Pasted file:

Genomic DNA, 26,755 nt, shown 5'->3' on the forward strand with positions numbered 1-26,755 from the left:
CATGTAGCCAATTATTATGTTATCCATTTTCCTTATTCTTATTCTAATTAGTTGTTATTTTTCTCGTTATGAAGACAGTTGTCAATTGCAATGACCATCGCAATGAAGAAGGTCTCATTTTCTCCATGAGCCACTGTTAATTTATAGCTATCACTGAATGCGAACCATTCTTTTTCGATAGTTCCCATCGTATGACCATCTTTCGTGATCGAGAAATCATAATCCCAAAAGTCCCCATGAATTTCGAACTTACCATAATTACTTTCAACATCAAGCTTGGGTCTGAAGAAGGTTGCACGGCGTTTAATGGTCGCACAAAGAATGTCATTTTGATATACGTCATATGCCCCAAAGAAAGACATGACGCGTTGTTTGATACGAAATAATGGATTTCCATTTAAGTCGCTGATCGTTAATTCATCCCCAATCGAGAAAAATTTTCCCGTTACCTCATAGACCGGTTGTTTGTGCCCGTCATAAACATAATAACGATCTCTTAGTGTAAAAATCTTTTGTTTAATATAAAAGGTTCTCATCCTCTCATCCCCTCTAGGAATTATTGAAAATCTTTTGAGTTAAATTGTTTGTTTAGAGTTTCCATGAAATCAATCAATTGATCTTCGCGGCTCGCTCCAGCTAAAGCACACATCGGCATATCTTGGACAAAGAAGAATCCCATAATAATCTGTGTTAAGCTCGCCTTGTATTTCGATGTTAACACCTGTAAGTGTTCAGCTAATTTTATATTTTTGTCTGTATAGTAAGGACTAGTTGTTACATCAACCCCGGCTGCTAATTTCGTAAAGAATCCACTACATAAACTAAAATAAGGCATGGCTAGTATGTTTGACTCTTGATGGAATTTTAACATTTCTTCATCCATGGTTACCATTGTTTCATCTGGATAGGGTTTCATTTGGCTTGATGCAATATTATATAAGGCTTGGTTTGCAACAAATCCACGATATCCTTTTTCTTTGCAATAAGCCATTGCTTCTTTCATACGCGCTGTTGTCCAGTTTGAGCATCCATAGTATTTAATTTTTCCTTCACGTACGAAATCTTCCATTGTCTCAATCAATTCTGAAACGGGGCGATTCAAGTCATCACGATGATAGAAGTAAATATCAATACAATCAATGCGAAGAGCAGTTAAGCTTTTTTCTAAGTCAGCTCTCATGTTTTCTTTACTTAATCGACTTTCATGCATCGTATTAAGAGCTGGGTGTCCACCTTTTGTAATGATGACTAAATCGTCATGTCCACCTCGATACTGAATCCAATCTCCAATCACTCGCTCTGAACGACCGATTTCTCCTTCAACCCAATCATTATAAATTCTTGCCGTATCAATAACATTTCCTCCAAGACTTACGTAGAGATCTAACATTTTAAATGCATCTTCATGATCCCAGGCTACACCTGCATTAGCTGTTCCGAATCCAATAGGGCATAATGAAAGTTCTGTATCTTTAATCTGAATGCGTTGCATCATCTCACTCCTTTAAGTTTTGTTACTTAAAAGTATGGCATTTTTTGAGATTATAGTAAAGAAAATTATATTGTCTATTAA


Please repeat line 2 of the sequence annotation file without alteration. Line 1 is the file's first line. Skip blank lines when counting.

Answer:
CATGTAGCCAATTATTATGTTATCCATTTTCCTTATTCTTATTCTAATTAGTTGTTATTTTTCTCGTTATGAAGACAGTTGTCAATTGCAATGACCATCGCAATGAAGAAGGTCTCATTTTCTCCATGAGCCACTGTTAATTTATAGCTATCACTGAATGCGAACCATTCTTTTTCGATAGTTCCCATCGTATGACCATCTTTCGTGATCGAGAAATCATAATCCCAAAAGTCCCCATGAATTTCGAACTTACCATAATTACTTTCAACATCAAGCTTGGGTCTGAAGAAGGTTGCACGGCGTTTAATGGTCGCACAAAGAATGTCATTTTGATATACGTCATATGCCCCAAAGAAAGACATGACGCGTTGTTTGATACGAAATAATGGATTTCCATTTAAGTCGCTGATCGTTAATTCATCCCCAATCGAGAAAAATTTTCCCGTTACCTCATAGACCGGTTGTTTGTGCCCGTCATAAACATAATAACGATCTCTTAGTGTAAAAATCTTTTGTTTAATATAAAAGGTTCTCATCCTCTCATCCCCTCTAGGAATTATTGAAAATCTTTTGAGTTAAATTGTTTGTTTAGAGTTTCCATGAAATCAATCAATTGATCTTCGCGGCTCGCTCCAGCTAAAGCACACATCGGCATATCTTGGACAAAGAAGAATCCCATAATAATCTGTGTTAAGCTCGCCTTGTATTTCGATGTTAACACCTGTAAGTGTTCAGCTAATTTTATATTTTTGTCTGTATAGTAAGGACTAGTTGTTACATCAACCCCGGCTGCTAATTTCGTAAAGAATCCACTACATAAACTAAAATAAGGCATGGCTAGTATGTTTGACTCTTGATGGAATTTTAACATTTCTTCATCCATGGTTACCATTGTTTCATCTGGATAGGGTTTCATTTGGCTTGATGCAATATTATATAAGGCTTGGTTTGCAACAAATCCACGATATCCTTTTTCTTTGCAATAAGCCATTGCTTCTTTCATACGCGCTGTTGTCCAGTTTGAGCATCCATAGTATTTAATTTTTCCTTCACGTACGAAATCTTCCATTGTCTCAATCAATTCTGAAACGGGGCGATTCAAGTCATCACGATGATAGAAGTAAATATCAATACAATCAATGCGAAGAGCAGTTAAGCTTTTTTCTAAGTCAGCTCTCATGTTTTCTTTACTTAATCGACTTTCATGCATCGTATTAAGAGCTGGGTGTCCACCTTTTGTAATGATGACTAAATCGTCATGTCCACCTCGATACTGAATCCAATCTCCAATCACTCGCTCTGAACGACCGATTTCTCCTTCAACCCAATCATTATAAATTCTTGCCGTATCAATAACATTTCCTCCAAGACTTACGTAGAGATCTAACATTTTAAATGCATCTTCATGATCCCAGGCTACACCTGCATTAGCTGTTCCGAATCCAATAGGGCATAATGAAAGTTCTGTATCTTTAATCTGAATGCGTTGCATCATCTCACTCCTTTAAGTTTTGTTACTTAAAAGTATGGCATTTTTTGAGATTATAGTAAAGAAAATTATATTGTCTATTAA